George Wallace is the most important failed American presidential candidate of the 20th century. He rose to national prominence during the first of his four official terms as governor of Alabama (there was also the term served by his first wife, Lurleen, when state law prohibited him from a third consecutive run at the office) by fulfilling a promise made to a group of state senators: "I'm going to make race the basis of politics in this state, and I'm going to make it the basis of politics in this country." His commitment to the racial segregation he believed the people of Alabama wanted, when taken to the national level, led to the articulation of a conservative working-class voter demographic that was eventually harnessed by Ronald Reagan in the 1980 elections and without which the candidacies of Ross Perot and Patrick Buchanan would seem much less plausible.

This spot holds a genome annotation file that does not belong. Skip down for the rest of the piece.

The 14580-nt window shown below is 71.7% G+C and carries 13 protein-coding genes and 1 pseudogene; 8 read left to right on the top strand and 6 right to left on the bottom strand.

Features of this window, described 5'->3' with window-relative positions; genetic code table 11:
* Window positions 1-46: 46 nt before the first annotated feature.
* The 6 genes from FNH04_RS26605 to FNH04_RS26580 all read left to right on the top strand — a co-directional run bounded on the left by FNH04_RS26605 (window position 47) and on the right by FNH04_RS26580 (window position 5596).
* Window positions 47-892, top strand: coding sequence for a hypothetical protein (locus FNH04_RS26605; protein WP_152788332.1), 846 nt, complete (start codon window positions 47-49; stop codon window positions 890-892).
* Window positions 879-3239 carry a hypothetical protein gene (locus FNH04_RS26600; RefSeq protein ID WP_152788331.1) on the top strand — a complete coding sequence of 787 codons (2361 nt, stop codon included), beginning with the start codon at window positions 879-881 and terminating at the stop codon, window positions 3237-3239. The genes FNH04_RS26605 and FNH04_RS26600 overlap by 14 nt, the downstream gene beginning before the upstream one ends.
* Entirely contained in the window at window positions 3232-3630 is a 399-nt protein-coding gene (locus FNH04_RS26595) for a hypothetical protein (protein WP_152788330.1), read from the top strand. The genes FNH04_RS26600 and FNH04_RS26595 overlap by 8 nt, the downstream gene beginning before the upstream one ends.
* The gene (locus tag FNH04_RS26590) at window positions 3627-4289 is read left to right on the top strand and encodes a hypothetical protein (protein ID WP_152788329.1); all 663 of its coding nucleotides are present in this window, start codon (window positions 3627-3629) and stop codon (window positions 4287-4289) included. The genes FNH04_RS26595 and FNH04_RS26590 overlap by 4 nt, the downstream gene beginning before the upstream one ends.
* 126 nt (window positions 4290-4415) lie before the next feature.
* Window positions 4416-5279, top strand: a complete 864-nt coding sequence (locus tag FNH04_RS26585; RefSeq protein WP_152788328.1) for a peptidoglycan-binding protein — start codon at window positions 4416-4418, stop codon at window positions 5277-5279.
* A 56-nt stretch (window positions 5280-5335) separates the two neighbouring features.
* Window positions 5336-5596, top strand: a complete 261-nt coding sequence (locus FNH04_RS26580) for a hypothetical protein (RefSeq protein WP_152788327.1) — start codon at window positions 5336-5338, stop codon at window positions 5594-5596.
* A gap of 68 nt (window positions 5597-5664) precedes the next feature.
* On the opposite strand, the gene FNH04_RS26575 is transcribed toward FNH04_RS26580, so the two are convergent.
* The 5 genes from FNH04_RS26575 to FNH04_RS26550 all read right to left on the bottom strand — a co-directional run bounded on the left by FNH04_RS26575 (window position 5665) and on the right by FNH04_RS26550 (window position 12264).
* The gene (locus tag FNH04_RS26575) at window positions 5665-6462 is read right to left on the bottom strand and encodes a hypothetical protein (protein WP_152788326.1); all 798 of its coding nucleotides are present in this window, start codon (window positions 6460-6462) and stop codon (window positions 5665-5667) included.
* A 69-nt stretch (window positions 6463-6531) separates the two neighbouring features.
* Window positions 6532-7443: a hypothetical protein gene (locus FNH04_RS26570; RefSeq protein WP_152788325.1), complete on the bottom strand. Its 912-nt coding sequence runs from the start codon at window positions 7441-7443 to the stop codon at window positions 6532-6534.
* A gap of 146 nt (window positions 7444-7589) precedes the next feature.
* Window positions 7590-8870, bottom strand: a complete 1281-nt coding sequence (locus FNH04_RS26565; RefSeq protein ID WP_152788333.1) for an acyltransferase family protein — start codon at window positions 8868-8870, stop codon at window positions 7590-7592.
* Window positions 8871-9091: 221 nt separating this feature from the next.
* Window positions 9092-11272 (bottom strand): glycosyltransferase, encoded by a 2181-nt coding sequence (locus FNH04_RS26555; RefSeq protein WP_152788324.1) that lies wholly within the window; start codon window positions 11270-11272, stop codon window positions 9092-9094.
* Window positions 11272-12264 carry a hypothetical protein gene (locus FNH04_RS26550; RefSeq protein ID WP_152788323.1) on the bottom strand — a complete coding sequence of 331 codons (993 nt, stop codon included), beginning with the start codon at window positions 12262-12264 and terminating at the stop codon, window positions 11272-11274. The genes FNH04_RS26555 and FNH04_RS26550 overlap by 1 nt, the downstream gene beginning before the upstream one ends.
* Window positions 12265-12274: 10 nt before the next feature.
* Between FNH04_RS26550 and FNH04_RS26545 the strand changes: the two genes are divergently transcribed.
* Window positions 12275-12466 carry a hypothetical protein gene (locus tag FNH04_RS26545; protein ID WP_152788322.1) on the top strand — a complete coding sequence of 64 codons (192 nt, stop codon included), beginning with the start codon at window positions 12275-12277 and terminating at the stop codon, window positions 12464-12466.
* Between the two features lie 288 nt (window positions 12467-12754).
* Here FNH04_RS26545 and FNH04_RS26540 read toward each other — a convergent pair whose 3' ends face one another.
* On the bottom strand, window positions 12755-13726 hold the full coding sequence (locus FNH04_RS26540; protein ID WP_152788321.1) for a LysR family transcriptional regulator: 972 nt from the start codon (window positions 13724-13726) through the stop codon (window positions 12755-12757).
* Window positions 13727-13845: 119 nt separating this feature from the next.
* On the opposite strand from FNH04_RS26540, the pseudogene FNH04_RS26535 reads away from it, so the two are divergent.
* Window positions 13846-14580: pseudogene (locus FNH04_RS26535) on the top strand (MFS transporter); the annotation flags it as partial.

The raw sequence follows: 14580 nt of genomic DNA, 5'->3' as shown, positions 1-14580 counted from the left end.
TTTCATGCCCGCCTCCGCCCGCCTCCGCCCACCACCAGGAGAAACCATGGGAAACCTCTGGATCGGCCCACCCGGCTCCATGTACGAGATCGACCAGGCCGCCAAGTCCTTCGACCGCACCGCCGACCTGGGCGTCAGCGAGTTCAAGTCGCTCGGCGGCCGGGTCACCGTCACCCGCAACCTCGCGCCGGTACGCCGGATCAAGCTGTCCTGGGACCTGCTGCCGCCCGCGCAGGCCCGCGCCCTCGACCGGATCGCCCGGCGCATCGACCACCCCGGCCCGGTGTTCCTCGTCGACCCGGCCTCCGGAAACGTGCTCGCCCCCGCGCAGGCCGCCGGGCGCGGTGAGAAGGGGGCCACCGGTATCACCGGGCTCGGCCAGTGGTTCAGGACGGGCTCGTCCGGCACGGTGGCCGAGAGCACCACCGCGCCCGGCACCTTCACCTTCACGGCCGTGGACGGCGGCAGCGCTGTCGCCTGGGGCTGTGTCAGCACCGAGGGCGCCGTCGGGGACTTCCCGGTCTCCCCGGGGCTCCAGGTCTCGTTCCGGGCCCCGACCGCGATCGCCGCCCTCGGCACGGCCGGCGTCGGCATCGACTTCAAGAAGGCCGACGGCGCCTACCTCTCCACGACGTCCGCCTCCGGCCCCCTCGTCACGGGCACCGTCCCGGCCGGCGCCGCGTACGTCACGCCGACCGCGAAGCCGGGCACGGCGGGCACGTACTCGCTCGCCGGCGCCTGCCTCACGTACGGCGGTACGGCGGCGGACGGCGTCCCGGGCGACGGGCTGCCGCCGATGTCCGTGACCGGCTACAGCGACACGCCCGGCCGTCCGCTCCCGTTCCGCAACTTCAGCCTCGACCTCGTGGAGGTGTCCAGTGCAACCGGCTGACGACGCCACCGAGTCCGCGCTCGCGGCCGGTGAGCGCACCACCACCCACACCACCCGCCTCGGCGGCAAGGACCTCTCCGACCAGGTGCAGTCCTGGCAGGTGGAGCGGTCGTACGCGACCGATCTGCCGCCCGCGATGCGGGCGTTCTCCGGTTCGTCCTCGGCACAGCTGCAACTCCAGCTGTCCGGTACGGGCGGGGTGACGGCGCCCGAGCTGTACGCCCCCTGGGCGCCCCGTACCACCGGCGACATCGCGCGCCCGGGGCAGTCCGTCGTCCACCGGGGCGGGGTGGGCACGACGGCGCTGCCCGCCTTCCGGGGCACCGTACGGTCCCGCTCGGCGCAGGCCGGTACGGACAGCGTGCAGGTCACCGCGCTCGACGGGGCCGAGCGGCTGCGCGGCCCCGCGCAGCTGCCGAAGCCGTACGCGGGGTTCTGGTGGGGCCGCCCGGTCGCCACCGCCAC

Marshall Frady's Wallace is more than a political biography; it is a portrait in words. It crackles with the liveliness of Wallace on the Alabama campaign trail, capturing the feel of an era in which Southern politicians could still publicly refer to black Americans with a certain word without the slightest trace of self-consciousness. There are some remarkable passages within, including a conversation in which Governor Wallace tries to put Attorney General Robert F. Kennedy on the spot as to the potential deployment of federal troops to enforce the integration of the University of Alabama. Readers will also learn that, for all his racial demagoguery--of which he would repent late in life--Wallace was in many ways a rather liberal statesman, launching massive social programs, and in every way a canny politician despite appearances. --Ron Hogan